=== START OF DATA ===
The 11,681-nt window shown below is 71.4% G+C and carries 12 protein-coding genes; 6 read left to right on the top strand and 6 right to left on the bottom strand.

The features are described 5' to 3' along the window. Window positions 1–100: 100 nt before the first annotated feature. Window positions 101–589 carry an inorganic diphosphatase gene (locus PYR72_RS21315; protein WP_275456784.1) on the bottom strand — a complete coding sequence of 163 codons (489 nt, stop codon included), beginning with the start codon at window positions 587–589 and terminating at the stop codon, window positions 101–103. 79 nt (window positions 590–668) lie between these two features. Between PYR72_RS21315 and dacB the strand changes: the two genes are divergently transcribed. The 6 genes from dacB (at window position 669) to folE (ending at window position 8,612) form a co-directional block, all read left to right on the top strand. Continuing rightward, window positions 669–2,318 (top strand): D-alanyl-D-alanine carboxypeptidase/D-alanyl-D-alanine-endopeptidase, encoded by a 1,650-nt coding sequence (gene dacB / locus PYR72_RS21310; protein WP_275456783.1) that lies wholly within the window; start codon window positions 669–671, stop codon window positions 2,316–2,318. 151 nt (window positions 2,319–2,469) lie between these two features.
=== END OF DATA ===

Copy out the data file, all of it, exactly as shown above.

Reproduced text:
The 11,681-nt window shown below is 71.4% G+C and carries 12 protein-coding genes; 6 read left to right on the top strand and 6 right to left on the bottom strand.

The features are described 5' to 3' along the window. Window positions 1–100: 100 nt before the first annotated feature. Window positions 101–589 carry an inorganic diphosphatase gene (locus PYR72_RS21315; protein WP_275456784.1) on the bottom strand — a complete coding sequence of 163 codons (489 nt, stop codon included), beginning with the start codon at window positions 587–589 and terminating at the stop codon, window positions 101–103. 79 nt (window positions 590–668) lie between these two features. Between PYR72_RS21315 and dacB the strand changes: the two genes are divergently transcribed. The 6 genes from dacB (at window position 669) to folE (ending at window position 8,612) form a co-directional block, all read left to right on the top strand. Continuing rightward, window positions 669–2,318 (top strand): D-alanyl-D-alanine carboxypeptidase/D-alanyl-D-alanine-endopeptidase, encoded by a 1,650-nt coding sequence (gene dacB / locus PYR72_RS21310; protein WP_275456783.1) that lies wholly within the window; start codon window positions 669–671, stop codon window positions 2,316–2,318. 151 nt (window positions 2,319–2,469) lie between these two features.